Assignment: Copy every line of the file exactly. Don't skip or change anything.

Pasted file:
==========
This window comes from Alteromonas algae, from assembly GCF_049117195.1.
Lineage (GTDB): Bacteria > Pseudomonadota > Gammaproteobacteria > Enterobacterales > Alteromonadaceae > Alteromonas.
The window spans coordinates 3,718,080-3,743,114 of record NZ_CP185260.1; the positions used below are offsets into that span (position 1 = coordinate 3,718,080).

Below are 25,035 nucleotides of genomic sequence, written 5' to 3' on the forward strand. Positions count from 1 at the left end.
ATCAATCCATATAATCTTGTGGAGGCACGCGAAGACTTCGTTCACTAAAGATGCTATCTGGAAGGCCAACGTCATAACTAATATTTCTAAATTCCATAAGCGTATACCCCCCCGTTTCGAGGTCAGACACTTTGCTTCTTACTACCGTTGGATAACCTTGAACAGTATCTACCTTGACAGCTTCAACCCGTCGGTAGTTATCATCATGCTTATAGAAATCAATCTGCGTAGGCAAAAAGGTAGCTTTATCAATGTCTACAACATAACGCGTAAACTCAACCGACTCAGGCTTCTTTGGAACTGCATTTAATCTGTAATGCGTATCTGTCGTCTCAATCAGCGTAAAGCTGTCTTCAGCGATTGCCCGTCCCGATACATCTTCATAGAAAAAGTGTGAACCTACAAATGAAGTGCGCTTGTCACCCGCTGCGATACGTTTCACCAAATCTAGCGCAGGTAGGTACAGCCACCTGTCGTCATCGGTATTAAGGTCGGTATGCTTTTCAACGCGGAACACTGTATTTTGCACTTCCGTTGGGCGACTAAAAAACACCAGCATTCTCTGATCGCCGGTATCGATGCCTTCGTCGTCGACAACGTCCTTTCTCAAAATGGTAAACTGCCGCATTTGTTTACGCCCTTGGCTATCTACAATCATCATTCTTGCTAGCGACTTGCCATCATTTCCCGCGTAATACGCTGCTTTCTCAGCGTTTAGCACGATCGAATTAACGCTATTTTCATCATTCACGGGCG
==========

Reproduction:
This window comes from Alteromonas algae, from assembly GCF_049117195.1.
Lineage (GTDB): Bacteria > Pseudomonadota > Gammaproteobacteria > Enterobacterales > Alteromonadaceae > Alteromonas.
The window spans coordinates 3,718,080-3,743,114 of record NZ_CP185260.1; the positions used below are offsets into that span (position 1 = coordinate 3,718,080).

Below are 25,035 nucleotides of genomic sequence, written 5' to 3' on the forward strand. Positions count from 1 at the left end.
ATCAATCCATATAATCTTGTGGAGGCACGCGAAGACTTCGTTCACTAAAGATGCTATCTGGAAGGCCAACGTCATAACTAATATTTCTAAATTCCATAAGCGTATACCCCCCCGTTTCGAGGTCAGACACTTTGCTTCTTACTACCGTTGGATAACCTTGAACAGTATCTACCTTGACAGCTTCAACCCGTCGGTAGTTATCATCATGCTTATAGAAATCAATCTGCGTAGGCAAAAAGGTAGCTTTATCAATGTCTACAACATAACGCGTAAACTCAACCGACTCAGGCTTCTTTGGAACTGCATTTAATCTGTAATGCGTATCTGTCGTCTCAATCAGCGTAAAGCTGTCTTCAGCGATTGCCCGTCCCGATACATCTTCATAGAAAAAGTGTGAACCTACAAATGAAGTGCGCTTGTCACCCGCTGCGATACGTTTCACCAAATCTAGCGCAGGTAGGTACAGCCACCTGTCGTCATCGGTATTAAGGTCGGTATGCTTTTCAACGCGGAACACTGTATTTTGCACTTCCGTTGGGCGACTAAAAAACACCAGCATTCTCTGATCGCCGGTATCGATGCCTTCGTCGTCGACAACGTCCTTTCTCAAAATGGTAAACTGCCGCATTTGTTTACGCCCTTGGCTATCTACAATCATCATTCTTGCTAGCGACTTGCCATCATTTCCCGCGTAATACGCTGCTTTCTCAGCGTTTAGCACGATCGAATTAACGCTATTTTCATCATTCACGGGCG